Monica Trauzzi: Considering the current economic crisis and instability in the markets are investors less likely to take the risks posed through liability issues associated with CCS?
Steve Miller: I think investors have a couple of thresholds here. Number one, will there be a partner that they can count on in terms of public-sector contributions here? We need to have a secure funding stream, a stable funding stream, and a sufficient funding stream from the public sector that investors can count on in terms of a partnership, both the companies, the utilities who would be doing this, and other companies. And also they need this regulatory and legal framework and liability framework that you're referring to. These will not be easy challenges. They are surmountable. We can do this, but we are going to need to quickly put in place the legal and liability framework so that investors feel like they can receive a reasonable return on their investment in this area.
Monica Trauzzi: The question is what do we do in the interim until we have some form of certainty through regulation? Do we continue to build power plants that pollute? What can the coal industry be doing in the interim in preparation for some type of carbon legislation? Can they be implementing the technology that currently exists?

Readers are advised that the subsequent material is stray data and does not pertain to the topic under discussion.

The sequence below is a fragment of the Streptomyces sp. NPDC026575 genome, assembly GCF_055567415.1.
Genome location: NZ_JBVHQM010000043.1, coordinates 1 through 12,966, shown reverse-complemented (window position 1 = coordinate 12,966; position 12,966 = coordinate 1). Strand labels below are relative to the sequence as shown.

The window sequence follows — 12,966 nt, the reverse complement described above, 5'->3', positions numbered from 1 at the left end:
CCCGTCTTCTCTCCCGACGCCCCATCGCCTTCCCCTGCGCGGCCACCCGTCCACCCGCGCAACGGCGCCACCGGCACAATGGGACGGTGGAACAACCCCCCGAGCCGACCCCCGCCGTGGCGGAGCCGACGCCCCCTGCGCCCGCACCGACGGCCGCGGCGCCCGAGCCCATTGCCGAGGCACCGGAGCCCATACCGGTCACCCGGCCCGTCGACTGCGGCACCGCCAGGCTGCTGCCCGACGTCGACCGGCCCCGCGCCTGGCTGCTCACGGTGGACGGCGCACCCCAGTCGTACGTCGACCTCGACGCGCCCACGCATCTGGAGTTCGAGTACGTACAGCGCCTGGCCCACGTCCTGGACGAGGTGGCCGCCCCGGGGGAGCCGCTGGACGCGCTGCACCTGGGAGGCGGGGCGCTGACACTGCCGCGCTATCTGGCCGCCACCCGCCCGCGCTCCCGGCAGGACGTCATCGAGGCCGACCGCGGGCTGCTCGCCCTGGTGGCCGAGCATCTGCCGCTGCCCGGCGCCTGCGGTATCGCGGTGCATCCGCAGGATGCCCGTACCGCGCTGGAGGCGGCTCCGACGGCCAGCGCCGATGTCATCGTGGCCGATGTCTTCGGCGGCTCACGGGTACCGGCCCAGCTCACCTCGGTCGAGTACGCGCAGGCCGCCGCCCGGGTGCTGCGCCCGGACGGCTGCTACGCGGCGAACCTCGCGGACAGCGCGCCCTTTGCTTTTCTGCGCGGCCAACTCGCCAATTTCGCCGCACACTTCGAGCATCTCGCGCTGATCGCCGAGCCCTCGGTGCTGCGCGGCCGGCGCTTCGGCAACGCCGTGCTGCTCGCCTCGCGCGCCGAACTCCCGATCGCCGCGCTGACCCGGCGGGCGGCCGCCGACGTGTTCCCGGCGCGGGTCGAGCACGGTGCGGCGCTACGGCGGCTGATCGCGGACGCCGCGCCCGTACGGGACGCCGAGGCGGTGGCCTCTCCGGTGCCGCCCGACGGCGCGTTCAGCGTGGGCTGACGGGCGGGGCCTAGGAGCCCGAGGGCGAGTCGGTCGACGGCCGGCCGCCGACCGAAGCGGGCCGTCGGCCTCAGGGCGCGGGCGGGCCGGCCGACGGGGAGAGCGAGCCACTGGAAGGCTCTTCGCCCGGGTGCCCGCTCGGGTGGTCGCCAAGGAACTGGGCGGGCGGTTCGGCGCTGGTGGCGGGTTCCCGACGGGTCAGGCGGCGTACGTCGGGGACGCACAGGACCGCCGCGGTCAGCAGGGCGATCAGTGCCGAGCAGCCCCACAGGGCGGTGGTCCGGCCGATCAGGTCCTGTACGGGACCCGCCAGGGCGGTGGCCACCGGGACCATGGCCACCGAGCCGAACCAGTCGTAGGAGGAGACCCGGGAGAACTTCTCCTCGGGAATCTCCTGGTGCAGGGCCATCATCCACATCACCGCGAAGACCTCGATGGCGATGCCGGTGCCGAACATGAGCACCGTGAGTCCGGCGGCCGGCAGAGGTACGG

Steve Miller: We believe it's important to stay committed to the latest generation of coal plants. Some of these are being built in a freestanding kind of way. Some are being built in a commitment to retiring older generation where that makes sense as well. So we need to keep building coal plants. The country needs to have this commitment to our coal fleet in order to send the right signals to the investment community. If we back away from our industry now it will be harder to get investors in commitments to new technology. So we believe that keeping the course in regards to plant siting of existent plants is important. But a second thing that the industry has to do and has been willing to do and will have to do more of, even in these uncertain economic times, is make investments to match those kinds of government incentives and investments to move this ahead quickly.
Monica Trauzzi: How quickly are you expecting to see some form of carbon legislation? And does the economic crisis impact the speed at which Congress will be working on it?